Modelling of CO2 behaviour at the interface between the storage formation and the caprock
Shariatipour, Seyed Mohammad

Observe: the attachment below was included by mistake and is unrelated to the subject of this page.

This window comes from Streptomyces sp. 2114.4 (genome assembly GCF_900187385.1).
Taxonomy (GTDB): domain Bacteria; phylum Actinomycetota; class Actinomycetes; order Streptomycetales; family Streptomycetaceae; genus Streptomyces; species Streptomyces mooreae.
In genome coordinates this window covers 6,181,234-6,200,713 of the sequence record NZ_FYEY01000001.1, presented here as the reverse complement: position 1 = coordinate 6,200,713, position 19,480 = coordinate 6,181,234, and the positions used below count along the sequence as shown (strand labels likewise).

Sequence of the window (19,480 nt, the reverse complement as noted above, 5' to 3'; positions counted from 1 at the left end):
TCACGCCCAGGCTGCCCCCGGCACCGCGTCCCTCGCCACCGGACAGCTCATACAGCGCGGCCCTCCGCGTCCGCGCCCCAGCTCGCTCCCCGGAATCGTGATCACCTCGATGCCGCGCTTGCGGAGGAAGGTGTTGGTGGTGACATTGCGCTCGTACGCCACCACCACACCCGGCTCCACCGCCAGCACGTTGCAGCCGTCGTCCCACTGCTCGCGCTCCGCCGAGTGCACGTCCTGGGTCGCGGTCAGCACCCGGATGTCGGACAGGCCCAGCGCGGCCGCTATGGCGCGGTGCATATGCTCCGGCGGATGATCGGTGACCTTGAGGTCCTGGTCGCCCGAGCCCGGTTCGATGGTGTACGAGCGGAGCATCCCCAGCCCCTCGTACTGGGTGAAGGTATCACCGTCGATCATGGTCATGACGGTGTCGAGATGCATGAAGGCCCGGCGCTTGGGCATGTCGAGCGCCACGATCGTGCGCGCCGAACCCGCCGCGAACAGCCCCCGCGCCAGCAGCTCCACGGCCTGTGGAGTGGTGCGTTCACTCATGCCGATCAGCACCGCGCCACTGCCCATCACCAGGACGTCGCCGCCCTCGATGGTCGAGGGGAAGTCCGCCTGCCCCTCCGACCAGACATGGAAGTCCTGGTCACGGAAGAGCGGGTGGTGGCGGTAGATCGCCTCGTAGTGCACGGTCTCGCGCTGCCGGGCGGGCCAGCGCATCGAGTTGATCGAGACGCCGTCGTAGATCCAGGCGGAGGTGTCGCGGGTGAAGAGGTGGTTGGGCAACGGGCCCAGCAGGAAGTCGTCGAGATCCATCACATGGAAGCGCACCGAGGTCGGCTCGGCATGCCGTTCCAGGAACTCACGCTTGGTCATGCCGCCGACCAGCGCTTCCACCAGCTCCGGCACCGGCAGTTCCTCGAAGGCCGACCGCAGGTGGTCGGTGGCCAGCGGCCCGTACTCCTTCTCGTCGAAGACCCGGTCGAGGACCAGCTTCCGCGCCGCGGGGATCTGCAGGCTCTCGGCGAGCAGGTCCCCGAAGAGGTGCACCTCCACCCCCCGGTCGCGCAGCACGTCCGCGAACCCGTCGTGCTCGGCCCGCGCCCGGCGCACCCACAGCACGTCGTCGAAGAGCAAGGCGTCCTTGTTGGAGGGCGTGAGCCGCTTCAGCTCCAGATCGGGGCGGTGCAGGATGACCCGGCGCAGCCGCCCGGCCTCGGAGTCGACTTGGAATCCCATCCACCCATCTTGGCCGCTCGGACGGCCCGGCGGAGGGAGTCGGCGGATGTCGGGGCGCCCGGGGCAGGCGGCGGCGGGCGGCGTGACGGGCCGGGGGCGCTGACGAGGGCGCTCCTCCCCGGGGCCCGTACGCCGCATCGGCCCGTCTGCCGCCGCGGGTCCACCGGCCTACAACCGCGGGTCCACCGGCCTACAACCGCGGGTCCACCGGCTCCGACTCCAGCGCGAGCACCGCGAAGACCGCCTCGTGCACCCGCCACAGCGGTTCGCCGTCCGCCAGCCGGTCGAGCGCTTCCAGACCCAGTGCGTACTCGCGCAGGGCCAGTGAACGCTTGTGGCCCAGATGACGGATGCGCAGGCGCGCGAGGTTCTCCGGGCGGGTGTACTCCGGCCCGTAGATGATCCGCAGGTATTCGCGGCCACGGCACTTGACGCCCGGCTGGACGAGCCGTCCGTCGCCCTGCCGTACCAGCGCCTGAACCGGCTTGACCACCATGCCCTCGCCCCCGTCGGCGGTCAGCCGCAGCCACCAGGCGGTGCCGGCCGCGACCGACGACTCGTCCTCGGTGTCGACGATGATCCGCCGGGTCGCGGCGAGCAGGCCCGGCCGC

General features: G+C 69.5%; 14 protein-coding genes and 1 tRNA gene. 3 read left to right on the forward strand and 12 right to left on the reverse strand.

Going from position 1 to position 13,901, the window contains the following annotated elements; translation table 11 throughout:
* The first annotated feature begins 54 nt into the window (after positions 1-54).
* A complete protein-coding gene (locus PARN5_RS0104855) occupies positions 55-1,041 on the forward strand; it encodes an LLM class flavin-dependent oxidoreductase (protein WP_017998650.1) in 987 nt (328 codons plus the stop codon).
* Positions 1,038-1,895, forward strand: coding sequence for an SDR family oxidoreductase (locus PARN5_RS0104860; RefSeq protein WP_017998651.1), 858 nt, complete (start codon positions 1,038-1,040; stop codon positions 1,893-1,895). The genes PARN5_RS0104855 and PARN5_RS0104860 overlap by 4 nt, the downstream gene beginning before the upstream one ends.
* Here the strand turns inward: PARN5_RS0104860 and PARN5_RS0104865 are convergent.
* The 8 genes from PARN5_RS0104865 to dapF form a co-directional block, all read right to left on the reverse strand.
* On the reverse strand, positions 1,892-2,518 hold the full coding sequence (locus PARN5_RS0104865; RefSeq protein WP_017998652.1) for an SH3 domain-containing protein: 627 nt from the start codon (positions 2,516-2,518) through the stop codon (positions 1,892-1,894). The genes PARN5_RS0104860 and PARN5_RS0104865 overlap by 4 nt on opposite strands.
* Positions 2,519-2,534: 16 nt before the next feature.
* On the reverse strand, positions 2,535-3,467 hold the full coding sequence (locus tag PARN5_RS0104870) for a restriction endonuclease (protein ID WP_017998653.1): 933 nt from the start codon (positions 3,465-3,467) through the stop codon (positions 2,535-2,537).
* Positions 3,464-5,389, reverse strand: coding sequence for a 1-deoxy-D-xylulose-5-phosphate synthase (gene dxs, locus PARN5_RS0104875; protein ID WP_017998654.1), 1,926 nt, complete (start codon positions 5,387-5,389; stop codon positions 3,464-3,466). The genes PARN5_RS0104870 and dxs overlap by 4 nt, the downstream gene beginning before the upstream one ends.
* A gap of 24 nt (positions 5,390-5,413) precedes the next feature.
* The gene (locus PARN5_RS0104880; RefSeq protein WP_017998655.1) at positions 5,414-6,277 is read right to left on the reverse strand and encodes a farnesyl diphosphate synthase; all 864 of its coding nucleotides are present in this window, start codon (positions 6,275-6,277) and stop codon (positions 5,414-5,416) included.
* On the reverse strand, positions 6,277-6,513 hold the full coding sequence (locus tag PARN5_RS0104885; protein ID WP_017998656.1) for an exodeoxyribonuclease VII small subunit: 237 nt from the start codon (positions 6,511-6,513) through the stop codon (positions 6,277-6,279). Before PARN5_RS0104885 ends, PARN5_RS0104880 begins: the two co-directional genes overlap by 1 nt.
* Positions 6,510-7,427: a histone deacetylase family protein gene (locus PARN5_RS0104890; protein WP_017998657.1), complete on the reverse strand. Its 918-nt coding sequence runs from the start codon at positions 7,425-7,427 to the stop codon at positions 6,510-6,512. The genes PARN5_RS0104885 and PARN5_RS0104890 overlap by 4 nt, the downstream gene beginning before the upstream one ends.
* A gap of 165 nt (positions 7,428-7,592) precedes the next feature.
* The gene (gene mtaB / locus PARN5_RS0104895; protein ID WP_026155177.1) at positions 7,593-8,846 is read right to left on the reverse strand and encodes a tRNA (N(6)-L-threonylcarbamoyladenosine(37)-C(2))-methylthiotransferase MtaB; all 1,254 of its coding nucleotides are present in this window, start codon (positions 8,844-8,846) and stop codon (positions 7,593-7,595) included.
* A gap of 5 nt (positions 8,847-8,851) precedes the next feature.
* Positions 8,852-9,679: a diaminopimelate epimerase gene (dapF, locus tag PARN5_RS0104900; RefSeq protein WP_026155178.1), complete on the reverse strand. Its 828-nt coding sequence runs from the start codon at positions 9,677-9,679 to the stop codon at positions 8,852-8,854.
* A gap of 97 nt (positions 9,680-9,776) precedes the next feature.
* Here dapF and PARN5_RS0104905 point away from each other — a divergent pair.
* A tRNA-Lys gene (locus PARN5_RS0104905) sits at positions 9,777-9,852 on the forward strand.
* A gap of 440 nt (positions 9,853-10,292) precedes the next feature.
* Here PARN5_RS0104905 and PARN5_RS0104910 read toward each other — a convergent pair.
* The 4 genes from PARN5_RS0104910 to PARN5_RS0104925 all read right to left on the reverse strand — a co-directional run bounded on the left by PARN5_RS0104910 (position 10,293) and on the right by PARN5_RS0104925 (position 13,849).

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Carbon Capture and Storage (CCS) is a possible option to mitigate the rise in anthropogenic CO2. When CO2 is injected into a storage formation, it migrates upwards under buoyancy until it reaches the caprock. Of the CO2 that does not dissolve, some may be trapped under the caprock as a free phase and the rest will migrate laterally, which could subsequently cause a risk of CO2 leakage out of a storage complex. Many studies assume a smooth, abrupt interface between the storage and the sealing formations, whereas typically the surface is irregular, due to sedimentological and stratigraphic effects or structural deformation. In this study, the area where the CO2 migrates beneath the caprock is investigated. A set of numerical simulations was conducted to investigate the impacts of various factors on CO2 storage, such as top morphology, tilt and kV/kH, and the presence of a transition zone, where there is a gradational change from storage formation to caprock. These effects were also examined on a realistic field (Lincolnshire Model). It is concluded that a transition zone can increase the security of storage by lessening the amount of CO2 accumulating underneath the caprock. Regarding the top morphology, it is determined that ridges with higher amplitude (larger than the plume thickness) provide more structural trapping if they are perpendicular to the tilt. However, ridges parallel to the tilt provide a pathway for rapid CO2 up dip migration. On the other hand, more CO2 is dissolved due to more migration. Therefore it is important to characterise the interface in terms of the size of irregularities and also in terms of the existence of any transition zone. The latter has not been addressed in previous works. The role of an unconformity at the interface between the caprock and storage formation was also investigated. It is concluded that this can have both positive and negative effects on CO2 storage capacity and security. For example a very thin weathered zone can contribute significantly to pressure diffusion across the model. A novel approach for CO2 injection is presented to minimize vertical migration of CO2 in the storage formation thereby reducing the risk of CO2 leakage. This is achieved by downhole-mixing of CO2 and brine. It is demonstrated that vertical migration of CO2 in the reservoir can be limited due to viscous effects during the injection period, and that during the subsequent shut-in period gravity segregation displaces the CO2 saturated brine downwards, thereby increasing the storage security.